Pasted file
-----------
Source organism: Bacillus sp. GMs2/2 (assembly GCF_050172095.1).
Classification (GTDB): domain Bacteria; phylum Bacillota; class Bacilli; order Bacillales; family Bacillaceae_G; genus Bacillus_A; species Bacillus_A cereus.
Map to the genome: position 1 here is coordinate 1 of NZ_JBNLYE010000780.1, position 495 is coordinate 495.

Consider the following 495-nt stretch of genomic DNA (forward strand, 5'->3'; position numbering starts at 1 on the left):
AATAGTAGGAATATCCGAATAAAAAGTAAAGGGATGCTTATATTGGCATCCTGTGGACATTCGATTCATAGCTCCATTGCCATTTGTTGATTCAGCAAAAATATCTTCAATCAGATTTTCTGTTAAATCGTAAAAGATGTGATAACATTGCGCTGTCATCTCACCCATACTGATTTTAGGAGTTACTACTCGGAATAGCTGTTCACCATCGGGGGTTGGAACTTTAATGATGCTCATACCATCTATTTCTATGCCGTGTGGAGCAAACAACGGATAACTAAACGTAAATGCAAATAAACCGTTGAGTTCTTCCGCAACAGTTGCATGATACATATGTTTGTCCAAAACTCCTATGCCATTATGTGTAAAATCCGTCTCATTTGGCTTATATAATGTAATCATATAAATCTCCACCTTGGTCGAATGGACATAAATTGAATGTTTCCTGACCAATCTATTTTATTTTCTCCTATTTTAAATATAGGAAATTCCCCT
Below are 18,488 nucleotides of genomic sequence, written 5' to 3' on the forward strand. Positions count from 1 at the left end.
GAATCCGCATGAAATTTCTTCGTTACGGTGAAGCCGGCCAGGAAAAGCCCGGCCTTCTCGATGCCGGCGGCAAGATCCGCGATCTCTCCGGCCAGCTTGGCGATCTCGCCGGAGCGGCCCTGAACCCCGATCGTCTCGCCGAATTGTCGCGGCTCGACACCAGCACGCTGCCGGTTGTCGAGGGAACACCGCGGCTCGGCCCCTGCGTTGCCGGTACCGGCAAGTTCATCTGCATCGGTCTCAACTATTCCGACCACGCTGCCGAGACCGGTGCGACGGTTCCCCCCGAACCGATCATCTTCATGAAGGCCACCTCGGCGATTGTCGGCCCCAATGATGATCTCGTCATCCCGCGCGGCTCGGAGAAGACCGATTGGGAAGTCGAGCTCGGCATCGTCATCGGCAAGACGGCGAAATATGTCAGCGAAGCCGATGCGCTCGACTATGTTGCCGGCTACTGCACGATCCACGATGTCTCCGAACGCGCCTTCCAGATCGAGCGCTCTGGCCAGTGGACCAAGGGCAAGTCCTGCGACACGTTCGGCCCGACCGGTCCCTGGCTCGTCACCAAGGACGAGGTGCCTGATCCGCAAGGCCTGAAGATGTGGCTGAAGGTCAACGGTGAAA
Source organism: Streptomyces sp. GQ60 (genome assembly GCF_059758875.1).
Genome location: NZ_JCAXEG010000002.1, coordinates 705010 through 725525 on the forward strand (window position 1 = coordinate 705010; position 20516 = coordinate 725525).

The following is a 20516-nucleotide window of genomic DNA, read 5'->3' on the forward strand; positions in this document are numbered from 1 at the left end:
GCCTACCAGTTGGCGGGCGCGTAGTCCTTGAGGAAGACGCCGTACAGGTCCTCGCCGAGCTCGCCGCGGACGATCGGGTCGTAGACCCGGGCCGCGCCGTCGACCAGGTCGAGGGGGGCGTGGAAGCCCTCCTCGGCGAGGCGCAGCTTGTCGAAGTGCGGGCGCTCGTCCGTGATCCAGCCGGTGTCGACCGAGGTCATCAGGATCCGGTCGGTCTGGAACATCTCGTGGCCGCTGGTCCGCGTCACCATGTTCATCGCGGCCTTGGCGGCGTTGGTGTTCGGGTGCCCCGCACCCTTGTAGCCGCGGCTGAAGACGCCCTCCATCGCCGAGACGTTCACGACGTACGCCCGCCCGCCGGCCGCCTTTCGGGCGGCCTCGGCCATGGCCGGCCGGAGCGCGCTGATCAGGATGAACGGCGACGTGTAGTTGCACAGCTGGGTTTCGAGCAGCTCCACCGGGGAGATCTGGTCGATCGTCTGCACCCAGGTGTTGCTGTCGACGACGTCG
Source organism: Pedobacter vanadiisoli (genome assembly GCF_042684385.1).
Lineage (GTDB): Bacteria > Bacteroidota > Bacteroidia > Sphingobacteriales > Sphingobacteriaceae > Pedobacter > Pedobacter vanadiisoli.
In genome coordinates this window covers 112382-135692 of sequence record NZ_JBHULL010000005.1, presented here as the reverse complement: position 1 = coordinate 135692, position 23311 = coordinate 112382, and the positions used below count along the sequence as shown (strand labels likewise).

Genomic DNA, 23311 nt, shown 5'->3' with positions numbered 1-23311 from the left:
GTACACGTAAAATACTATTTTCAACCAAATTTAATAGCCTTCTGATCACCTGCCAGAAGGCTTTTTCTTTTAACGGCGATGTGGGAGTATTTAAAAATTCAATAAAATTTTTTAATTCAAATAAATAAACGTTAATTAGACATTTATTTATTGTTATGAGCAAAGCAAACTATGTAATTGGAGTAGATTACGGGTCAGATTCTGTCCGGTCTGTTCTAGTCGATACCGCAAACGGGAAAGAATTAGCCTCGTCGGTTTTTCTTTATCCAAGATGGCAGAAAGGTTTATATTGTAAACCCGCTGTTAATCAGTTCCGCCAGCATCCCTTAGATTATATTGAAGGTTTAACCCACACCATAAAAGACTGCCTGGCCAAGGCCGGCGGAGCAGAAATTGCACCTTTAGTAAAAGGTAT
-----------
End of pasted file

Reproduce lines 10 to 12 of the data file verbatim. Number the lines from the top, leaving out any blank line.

The following is a 20516-nucleotide window of genomic DNA, read 5'->3' on the forward strand; positions in this document are numbered from 1 at the left end:
GCCTACCAGTTGGCGGGCGCGTAGTCCTTGAGGAAGACGCCGTACAGGTCCTCGCCGAGCTCGCCGCGGACGATCGGGTCGTAGACCCGGGCCGCGCCGTCGACCAGGTCGAGGGGGGCGTGGAAGCCCTCCTCGGCGAGGCGCAGCTTGTCGAAGTGCGGGCGCTCGTCCGTGATCCAGCCGGTGTCGACCGAGGTCATCAGGATCCGGTCGGTCTGGAACATCTCGTGGCCGCTGGTCCGCGTCACCATGTTCATCGCGGCCTTGGCGGCGTTGGTGTTCGGGTGCCCCGCACCCTTGTAGCCGCGGCTGAAGACGCCCTCCATCGCCGAGACGTTCACGACGTACGCCCGCCCGCCGGCCGCCTTTCGGGCGGCCTCGGCCATGGCCGGCCGGAGCGCGCTGATCAGGATGAACGGCGACGTGTAGTTGCACAGCTGGGTTTCGAGCAGCTCCACCGGGGAGATCTGGTCGATCGTCTGCACCCAGGTGTTGCTGTCGACGACGTCG
Source organism: Pedobacter vanadiisoli (genome assembly GCF_042684385.1).